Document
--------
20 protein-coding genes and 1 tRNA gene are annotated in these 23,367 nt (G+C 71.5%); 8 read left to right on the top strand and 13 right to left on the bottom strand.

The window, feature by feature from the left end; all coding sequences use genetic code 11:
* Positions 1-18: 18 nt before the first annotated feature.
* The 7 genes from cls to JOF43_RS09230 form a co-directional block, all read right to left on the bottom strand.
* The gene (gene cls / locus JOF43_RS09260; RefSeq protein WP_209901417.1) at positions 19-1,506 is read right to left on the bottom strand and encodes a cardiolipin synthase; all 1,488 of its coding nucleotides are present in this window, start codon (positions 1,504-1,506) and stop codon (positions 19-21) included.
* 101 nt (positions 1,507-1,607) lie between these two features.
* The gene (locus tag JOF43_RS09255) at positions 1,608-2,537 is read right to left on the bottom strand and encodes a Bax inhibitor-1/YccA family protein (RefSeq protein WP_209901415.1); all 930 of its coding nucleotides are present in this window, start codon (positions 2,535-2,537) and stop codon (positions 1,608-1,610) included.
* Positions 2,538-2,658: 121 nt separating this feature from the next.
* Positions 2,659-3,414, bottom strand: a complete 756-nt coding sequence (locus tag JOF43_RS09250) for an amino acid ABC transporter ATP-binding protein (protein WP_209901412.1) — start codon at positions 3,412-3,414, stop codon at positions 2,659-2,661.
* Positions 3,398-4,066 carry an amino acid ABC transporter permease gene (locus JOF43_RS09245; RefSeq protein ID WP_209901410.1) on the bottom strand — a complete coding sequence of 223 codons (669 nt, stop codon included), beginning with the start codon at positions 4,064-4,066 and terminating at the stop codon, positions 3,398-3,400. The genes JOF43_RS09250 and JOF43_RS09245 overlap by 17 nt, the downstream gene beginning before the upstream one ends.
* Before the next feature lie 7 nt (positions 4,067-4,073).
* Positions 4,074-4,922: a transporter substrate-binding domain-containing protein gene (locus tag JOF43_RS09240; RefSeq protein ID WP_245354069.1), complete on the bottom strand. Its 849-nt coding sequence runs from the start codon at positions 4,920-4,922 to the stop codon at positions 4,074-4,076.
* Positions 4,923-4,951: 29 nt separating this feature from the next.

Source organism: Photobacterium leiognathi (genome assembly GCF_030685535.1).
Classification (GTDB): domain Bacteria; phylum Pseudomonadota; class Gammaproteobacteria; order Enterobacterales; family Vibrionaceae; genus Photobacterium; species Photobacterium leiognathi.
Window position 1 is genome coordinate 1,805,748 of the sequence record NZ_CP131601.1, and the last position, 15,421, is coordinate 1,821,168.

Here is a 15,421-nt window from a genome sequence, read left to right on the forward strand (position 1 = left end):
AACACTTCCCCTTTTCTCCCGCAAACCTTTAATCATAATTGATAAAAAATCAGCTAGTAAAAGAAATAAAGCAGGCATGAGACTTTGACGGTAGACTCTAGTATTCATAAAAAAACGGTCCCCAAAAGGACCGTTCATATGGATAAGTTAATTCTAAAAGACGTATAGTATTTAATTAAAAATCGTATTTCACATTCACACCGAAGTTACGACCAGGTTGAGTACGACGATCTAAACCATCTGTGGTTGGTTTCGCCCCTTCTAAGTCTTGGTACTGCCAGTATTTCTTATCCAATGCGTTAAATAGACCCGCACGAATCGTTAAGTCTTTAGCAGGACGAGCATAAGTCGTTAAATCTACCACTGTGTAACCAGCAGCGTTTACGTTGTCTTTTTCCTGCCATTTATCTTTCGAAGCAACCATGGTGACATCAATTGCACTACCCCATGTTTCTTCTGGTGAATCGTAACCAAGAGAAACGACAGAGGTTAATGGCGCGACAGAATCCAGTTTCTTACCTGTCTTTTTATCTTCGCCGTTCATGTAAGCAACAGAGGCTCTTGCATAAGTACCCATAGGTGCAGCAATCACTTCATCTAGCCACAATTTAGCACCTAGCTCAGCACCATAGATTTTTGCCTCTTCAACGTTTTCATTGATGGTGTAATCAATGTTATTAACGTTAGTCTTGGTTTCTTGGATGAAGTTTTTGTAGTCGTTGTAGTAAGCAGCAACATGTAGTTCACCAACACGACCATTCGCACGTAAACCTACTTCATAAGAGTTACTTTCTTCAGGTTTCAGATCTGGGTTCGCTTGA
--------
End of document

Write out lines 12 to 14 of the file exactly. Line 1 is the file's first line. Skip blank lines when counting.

* Positions 4,074-4,922: a transporter substrate-binding domain-containing protein gene (locus tag JOF43_RS09240; RefSeq protein ID WP_245354069.1), complete on the bottom strand. Its 849-nt coding sequence runs from the start codon at positions 4,920-4,922 to the stop codon at positions 4,074-4,076.
* Positions 4,923-4,951: 29 nt separating this feature from the next.

Source organism: Photobacterium leiognathi (genome assembly GCF_030685535.1).